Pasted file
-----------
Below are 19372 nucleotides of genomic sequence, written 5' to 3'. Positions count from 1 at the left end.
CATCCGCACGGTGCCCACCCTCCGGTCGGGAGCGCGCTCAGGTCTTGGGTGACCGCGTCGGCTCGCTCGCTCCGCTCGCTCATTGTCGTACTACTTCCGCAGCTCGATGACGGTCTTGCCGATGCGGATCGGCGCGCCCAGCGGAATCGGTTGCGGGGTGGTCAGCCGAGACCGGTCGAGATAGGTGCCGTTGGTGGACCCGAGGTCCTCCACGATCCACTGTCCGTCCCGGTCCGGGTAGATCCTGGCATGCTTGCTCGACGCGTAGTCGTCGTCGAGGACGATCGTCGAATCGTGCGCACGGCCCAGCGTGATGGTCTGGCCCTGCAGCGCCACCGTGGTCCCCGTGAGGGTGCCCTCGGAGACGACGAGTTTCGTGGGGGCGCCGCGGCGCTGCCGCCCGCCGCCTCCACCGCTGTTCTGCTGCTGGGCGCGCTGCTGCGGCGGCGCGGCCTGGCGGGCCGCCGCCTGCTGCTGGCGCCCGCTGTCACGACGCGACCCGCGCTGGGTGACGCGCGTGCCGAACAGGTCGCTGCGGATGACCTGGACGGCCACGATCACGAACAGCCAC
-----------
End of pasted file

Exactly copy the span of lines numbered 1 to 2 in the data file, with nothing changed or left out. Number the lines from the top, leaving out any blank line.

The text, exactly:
Below are 19372 nucleotides of genomic sequence, written 5' to 3'. Positions count from 1 at the left end.
CATCCGCACGGTGCCCACCCTCCGGTCGGGAGCGCGCTCAGGTCTTGGGTGACCGCGTCGGCTCGCTCGCTCCGCTCGCTCATTGTCGTACTACTTCCGCAGCTCGATGACGGTCTTGCCGATGCGGATCGGCGCGCCCAGCGGAATCGGTTGCGGGGTGGTCAGCCGAGACCGGTCGAGATAGGTGCCGTTGGTGGACCCGAGGTCCTCCACGATCCACTGTCCGTCCCGGTCCGGGTAGATCCTGGCATGCTTGCTCGACGCGTAGTCGTCGTCGAGGACGATCGTCGAATCGTGCGCACGGCCCAGCGTGATGGTCTGGCCCTGCAGCGCCACCGTGGTCCCCGTGAGGGTGCCCTCGGAGACGACGAGTTTCGTGGGGGCGCCGCGGCGCTGCCGCCCGCCGCCTCCACCGCTGTTCTGCTGCTGGGCGCGCTGCTGCGGCGGCGCGGCCTGGCGGGCCGCCGCCTGCTGCTGGCGCCCGCTGTCACGACGCGACCCGCGCTGGGTGACGCGCGTGCCGAACAGGTCGCTGCGGATGACCTGGACGGCCACGATCACGAACAGCCAC